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Document Number (FOIA) /ESDN (CREST): 
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Document Creation Date: 
December 20, 2016
Document Release Date: 
March 14, 2007
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Publication Date: 
February 29, 1980
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PDF icon CIA-RDP99-00498R000100190041-9.pdf153.44 KB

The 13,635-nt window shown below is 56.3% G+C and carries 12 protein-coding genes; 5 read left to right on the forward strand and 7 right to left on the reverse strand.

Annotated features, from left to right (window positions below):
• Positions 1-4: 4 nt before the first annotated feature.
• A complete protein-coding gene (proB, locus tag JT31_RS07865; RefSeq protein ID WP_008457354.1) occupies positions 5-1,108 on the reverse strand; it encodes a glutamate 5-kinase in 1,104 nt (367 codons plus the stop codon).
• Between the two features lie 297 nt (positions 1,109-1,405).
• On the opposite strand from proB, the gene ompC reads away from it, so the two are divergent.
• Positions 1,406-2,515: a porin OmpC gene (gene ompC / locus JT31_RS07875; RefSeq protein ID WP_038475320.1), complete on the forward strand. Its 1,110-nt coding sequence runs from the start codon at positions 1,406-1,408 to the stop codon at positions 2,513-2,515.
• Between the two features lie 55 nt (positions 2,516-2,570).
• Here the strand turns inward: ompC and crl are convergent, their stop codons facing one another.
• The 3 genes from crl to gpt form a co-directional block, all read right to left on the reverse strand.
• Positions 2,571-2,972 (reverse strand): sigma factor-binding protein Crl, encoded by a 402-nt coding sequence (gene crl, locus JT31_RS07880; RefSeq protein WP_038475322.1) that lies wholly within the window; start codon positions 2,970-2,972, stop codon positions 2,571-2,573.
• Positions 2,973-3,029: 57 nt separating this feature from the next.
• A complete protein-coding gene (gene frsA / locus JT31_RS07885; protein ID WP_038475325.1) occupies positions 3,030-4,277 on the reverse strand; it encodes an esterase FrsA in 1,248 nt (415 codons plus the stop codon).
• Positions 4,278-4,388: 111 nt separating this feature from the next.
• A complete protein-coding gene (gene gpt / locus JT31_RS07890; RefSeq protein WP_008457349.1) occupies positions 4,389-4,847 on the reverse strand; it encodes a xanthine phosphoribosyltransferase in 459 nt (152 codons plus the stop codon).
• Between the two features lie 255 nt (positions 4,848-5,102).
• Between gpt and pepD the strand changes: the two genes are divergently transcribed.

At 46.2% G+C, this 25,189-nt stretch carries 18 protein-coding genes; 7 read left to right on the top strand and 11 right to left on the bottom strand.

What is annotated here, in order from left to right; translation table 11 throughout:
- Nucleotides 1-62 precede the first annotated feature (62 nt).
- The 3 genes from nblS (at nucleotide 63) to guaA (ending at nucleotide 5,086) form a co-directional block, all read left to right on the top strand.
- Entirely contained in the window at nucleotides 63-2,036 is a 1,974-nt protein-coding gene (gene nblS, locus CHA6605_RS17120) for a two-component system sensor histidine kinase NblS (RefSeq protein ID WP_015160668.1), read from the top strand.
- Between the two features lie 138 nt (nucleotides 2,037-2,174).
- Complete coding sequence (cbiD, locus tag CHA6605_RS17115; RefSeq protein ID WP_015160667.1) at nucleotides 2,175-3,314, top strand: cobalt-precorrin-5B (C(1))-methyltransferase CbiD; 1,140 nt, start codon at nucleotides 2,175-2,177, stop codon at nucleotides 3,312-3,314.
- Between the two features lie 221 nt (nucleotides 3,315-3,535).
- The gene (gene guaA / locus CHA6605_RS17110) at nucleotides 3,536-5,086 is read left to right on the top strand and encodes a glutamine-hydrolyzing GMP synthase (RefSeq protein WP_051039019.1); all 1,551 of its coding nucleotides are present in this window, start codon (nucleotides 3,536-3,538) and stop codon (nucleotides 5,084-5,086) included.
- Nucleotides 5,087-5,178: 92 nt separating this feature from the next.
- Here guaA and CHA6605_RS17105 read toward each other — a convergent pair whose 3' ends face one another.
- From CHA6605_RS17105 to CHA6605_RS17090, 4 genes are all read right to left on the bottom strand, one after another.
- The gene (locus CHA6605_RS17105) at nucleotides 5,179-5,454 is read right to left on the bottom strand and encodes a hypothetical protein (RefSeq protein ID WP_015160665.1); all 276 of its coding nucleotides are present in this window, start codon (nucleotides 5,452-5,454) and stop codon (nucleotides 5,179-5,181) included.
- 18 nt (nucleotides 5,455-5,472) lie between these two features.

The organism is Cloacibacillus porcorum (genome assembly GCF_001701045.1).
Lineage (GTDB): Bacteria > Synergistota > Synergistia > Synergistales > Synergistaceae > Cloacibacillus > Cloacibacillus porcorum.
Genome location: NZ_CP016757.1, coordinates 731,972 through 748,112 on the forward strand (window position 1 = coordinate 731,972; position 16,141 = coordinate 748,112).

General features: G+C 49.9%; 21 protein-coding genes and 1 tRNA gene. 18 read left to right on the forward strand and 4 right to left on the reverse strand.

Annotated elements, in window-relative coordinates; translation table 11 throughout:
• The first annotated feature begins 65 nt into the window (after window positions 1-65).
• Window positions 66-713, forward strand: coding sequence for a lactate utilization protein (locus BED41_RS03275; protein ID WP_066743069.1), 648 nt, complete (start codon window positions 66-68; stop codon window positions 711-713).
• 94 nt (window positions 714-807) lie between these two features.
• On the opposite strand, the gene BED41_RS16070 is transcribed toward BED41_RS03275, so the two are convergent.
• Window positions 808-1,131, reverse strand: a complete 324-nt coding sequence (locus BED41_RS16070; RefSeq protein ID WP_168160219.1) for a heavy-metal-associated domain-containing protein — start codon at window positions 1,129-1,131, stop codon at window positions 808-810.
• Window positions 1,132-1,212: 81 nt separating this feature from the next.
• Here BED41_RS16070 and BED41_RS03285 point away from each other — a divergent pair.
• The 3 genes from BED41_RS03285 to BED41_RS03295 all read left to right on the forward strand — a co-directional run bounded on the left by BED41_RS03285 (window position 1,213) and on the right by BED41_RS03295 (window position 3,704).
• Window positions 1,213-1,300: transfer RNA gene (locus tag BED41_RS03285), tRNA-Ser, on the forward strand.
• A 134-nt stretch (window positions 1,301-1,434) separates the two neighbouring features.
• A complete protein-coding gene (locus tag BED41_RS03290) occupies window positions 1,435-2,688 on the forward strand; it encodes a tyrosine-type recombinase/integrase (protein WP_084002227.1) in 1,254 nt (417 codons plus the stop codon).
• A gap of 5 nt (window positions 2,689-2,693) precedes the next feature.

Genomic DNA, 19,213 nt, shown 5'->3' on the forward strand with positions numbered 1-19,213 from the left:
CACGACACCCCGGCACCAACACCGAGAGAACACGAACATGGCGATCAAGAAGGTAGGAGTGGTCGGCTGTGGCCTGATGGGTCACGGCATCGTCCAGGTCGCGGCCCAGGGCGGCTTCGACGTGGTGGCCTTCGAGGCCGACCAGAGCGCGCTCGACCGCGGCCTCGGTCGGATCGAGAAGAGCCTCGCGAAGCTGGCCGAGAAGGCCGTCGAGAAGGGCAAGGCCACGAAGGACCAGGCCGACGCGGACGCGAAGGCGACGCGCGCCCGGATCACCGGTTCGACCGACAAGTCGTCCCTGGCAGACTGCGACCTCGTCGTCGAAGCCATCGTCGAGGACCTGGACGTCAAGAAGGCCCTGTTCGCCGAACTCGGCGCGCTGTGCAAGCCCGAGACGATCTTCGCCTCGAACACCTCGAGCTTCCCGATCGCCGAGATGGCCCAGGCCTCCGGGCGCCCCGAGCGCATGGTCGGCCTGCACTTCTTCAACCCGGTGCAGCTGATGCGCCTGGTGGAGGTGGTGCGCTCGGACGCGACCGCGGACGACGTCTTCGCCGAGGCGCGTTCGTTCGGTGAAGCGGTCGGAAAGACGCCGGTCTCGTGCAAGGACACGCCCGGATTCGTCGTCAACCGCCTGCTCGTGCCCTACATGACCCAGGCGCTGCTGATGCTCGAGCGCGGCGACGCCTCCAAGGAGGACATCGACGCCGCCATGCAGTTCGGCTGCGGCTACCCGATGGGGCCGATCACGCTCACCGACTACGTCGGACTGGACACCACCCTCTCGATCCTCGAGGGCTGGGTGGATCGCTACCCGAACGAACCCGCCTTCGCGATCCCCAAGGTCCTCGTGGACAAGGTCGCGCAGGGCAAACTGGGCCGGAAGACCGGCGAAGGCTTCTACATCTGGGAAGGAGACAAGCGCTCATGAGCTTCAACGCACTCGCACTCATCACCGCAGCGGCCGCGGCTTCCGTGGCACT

Approved For Release 2007/03/15: CIA-RDP99-00498R0001 IItTICL- oil PAG3 .r_ THE WASHINGTON POST 29 February 1980 ...By George Lardner Jr:' Washington Post Stair writer On June 8, 1965, a CIA. security offi cer met with an informant in the Hil- ton Hotel in downtown Washington to 'discuss the progress of his spying on - the civil rights movement and espe- cially on the Rev. Martin Luther King Jr. The meeting, which lasted .nearly four hours, dealt with "highly deroga- ' tory information" involving King and allegations, of "communist-directed. in- filtration into the movement," accord 'Inc., to a nine-page memo prepared the `next day for the chief of CIA's Secu 'city Research Staff.. The highly placed* Informant, who-had "long provided in- formation on the Negro civil rights movement and its leaders" to the CIA, promised to stay in touch. He empha- sized he, did-not -want to be ",down- graded" by,being- asked to report .to.. the FBI. . The CIA's spying on King, which, 'produced a file including some, of his haberdashery bills, Diners' Club. re- ceipts and notes. listing -phone calls and appointments, was never.. dis- closed in the extensive congressional or executive branch investigations of. the agency conducted in recent years. It has come to light solely as the. re- sult of litigation under the Freedom of Information Act (FOIA). _ Thousands of documents on CIA ac- tivities-from reports on--President Kennedy's assassination. to-controver- sial mind-control experiments and tither excesses---have been lie under FOIA since' the'agency was -effectively,brought .under the law five 'years 'ago: ` "Now the CIA is seeking to' halt' all but the most limited discloMires. Un- der a bill pending in both the House -and the Senate, the agency has asked- for' an "extraordinary-exemption ? that .,would put- its operational and techni- caI' files almost -completely-, beyond --reach of FOIA. Even illegal activities, it appears," legally covered up. Public inquiries could -1 be.. rejected without any -inspection' of. the:?-docu '"ments - sought:'- Lawsuits `would be fruitless. The. files would be immune from court action, exceptfor individu als seeking?recordsabout themselves.. The CIA has described the proposal in more modest terms. According to. 'CIA Deputy' Director Frank Carlucci. .,the bill would provide only "a limited -exemption to protect our most sensi- tive inform ation." He maintains that the loss to the public from the re- moval of :'these files from:the FO IA -process would be minimal..'.:.. Despite such assurances,' the law has forced the CIA to release a-great deal of information that would still be . buried in the agency's files if the bill it wants had been the prevailing rule. Some documents that have been made public expand, or contradict. 'what the CIA reported in the 1975-76 investigations. Some deal with. issues_ that the investigators never touched, such as the CIA's spying on Dr. King. . (That was disclosed in an FOIA law- suit brought by author-critic-EHarold "Item: The CIA. told the -.Church committee that the records for MK- ULTRA, the agency's premier mind: control- program, had- been destroyed- in 1973, reportedly with concurrence' of then-director Richard Helms. Some 16,000;pages---of records deal- ing with MKULTR A` and other CIA experiments-.with::exotic drugs were' subsequently- unearthed and; turned' - Masks, a former State. 'Department :employe and.-frequent CIA critic, under- the Freedom of Ih:' formation Act Testifying' about some of the newly ziiscovered=documents in 1977, CIA Di- --rector Stansfield Turner said they showed the .CIA carried out 149 pro-. jects-involving drug testing, behavior `. modification:.a.:nd secret- administra- tion of mind altering drugs at 80 Weisberg-of.: Frederick, If hospitals, research'foundations and.- Item: The Rockefeller Commission, prisons. But he? assured Congress that appointed by-President Ford??in' 1975 to investigate ;ClA activities in. the United'States, came' across`a prograiii 'started `1967 by the CIA's -Office of Security "to identify -threats to CIA personnel, projects and installations, -especially those stemming from the antiwar: movement on college. cam- : -puses..... _ ;. The commission -was. satisfied that -the- operation ."used no infiltrators,, .penetrators or monitors"?, and, relied' primarily on press clippings,'. campus: .officials and police authorities. ,Records :later 'released under;, thp~ Freedom of Information- Act about the .program,. which the CIA. styled "Pro- :ject Resistance,"; show that 'it '.used confidential informants repeatedly in .Texas, -California,;.Washington,, D.C., and elsewhere. The CIA file even - in- eluded a blank '."Confidential 'Infor- mant Identification" form for'Project Resistance- -Item: The Senate investigating com- inittee headed by Frank. Church (D- -Idaho) its that Pros jest Resistance, ,which..lasted_.until 1973,..:eventualiy,,deveIo fl;;a` itation? wide-lndex of;12;000;to;16;000_names. But according to records later made -put,lic under .FOIA,-=the `CIA's"Office 'of 'Security indexed 50,000 'members . of'the California-, Peace' 7and.,Freedom~,' Party -'alone, primarily- `college. stu- dents ?i-n,yust:two.counties` most completely phased out in the mid-1960s... r-' s According 'to Marks;:- who- : kept:' wrote a book. on the subject, the CIA- replaced MKULTItA - -with- another -vide-ranging, , supersecret ..behavior the 1970s under the agency's Office of ered "130 boxes"- of mind control. ma- ing to: find out what is in,.them, beyond a few - "trivial documents" that w ere "They've been diddling me ever already repealed the FOIA,?at least as erne.- ?- ? l - _ onc . cret war in. Laos was .reflected In still'. lion "was set down Oct. 30,_ 1969,- in a gressionalinquiries on the issue, espe- STAT